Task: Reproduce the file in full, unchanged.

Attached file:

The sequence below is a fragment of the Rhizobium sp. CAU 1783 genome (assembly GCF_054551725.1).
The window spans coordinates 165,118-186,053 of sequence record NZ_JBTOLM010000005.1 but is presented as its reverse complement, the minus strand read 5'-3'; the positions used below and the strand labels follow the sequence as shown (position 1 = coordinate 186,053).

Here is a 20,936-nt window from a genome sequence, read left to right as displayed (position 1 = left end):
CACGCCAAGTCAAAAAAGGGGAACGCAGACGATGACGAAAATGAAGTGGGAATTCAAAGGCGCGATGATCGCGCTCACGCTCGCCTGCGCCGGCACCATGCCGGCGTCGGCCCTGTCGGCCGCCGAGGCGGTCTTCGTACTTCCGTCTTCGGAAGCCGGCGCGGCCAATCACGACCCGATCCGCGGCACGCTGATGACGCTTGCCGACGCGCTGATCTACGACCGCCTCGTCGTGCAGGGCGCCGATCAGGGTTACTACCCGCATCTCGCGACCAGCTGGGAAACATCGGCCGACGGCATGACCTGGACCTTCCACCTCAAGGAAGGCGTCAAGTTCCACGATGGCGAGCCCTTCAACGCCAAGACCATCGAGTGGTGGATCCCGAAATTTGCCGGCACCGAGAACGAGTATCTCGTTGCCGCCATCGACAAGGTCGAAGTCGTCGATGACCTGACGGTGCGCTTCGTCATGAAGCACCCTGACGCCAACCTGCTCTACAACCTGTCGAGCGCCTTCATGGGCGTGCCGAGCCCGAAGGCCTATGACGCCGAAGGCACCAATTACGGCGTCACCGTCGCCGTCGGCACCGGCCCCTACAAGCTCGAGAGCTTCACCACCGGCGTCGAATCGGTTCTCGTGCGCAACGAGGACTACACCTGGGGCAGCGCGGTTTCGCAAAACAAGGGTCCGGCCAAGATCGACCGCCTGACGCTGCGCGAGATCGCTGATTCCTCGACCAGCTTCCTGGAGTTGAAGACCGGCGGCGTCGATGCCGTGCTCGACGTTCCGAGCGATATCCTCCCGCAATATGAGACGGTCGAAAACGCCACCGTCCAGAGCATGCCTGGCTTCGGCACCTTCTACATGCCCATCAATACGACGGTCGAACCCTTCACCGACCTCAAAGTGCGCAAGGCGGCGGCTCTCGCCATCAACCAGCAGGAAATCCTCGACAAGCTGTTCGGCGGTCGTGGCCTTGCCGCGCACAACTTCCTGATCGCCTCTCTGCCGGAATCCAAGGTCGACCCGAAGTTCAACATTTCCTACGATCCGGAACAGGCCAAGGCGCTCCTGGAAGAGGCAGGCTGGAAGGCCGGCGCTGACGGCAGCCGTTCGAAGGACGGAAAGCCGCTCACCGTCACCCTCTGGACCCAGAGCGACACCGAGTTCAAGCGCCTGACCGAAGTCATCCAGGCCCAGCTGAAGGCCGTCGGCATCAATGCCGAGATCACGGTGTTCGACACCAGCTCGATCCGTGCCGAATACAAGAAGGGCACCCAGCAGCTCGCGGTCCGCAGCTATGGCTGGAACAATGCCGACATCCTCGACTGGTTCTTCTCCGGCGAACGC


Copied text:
The sequence below is a fragment of the Rhizobium sp. CAU 1783 genome (assembly GCF_054551725.1).
The window spans coordinates 165,118-186,053 of sequence record NZ_JBTOLM010000005.1 but is presented as its reverse complement, the minus strand read 5'-3'; the positions used below and the strand labels follow the sequence as shown (position 1 = coordinate 186,053).

Here is a 20,936-nt window from a genome sequence, read left to right as displayed (position 1 = left end):
CACGCCAAGTCAAAAAAGGGGAACGCAGACGATGACGAAAATGAAGTGGGAATTCAAAGGCGCGATGATCGCGCTCACGCTCGCCTGCGCCGGCACCATGCCGGCGTCGGCCCTGTCGGCCGCCGAGGCGGTCTTCGTACTTCCGTCTTCGGAAGCCGGCGCGGCCAATCACGACCCGATCCGCGGCACGCTGATGACGCTTGCCGACGCGCTGATCTACGACCGCCTCGTCGTGCAGGGCGCCGATCAGGGTTACTACCCGCATCTCGCGACCAGCTGGGAAACATCGGCCGACGGCATGACCTGGACCTTCCACCTCAAGGAAGGCGTCAAGTTCCACGATGGCGAGCCCTTCAACGCCAAGACCATCGAGTGGTGGATCCCGAAATTTGCCGGCACCGAGAACGAGTATCTCGTTGCCGCCATCGACAAGGTCGAAGTCGTCGATGACCTGACGGTGCGCTTCGTCATGAAGCACCCTGACGCCAACCTGCTCTACAACCTGTCGAGCGCCTTCATGGGCGTGCCGAGCCCGAAGGCCTATGACGCCGAAGGCACCAATTACGGCGTCACCGTCGCCGTCGGCACCGGCCCCTACAAGCTCGAGAGCTTCACCACCGGCGTCGAATCGGTTCTCGTGCGCAACGAGGACTACACCTGGGGCAGCGCGGTTTCGCAAAACAAGGGTCCGGCCAAGATCGACCGCCTGACGCTGCGCGAGATCGCTGATTCCTCGACCAGCTTCCTGGAGTTGAAGACCGGCGGCGTCGATGCCGTGCTCGACGTTCCGAGCGATATCCTCCCGCAATATGAGACGGTCGAAAACGCCACCGTCCAGAGCATGCCTGGCTTCGGCACCTTCTACATGCCCATCAATACGACGGTCGAACCCTTCACCGACCTCAAAGTGCGCAAGGCGGCGGCTCTCGCCATCAACCAGCAGGAAATCCTCGACAAGCTGTTCGGCGGTCGTGGCCTTGCCGCGCACAACTTCCTGATCGCCTCTCTGCCGGAATCCAAGGTCGACCCGAAGTTCAACATTTCCTACGATCCGGAACAGGCCAAGGCGCTCCTGGAAGAGGCAGGCTGGAAGGCCGGCGCTGACGGCAGCCGTTCGAAGGACGGAAAGCCGCTCACCGTCACCCTCTGGACCCAGAGCGACACCGAGTTCAAGCGCCTGACCGAAGTCATCCAGGCCCAGCTGAAGGCCGTCGGCATCAATGCCGAGATCACGGTGTTCGACACCAGCTCGATCCGTGCCGAATACAAGAAGGGCACCCAGCAGCTCGCGGTCCGCAGCTATGGCTGGAACAATGCCGACATCCTCGACTGGTTCTTCTCCGGCGAACGC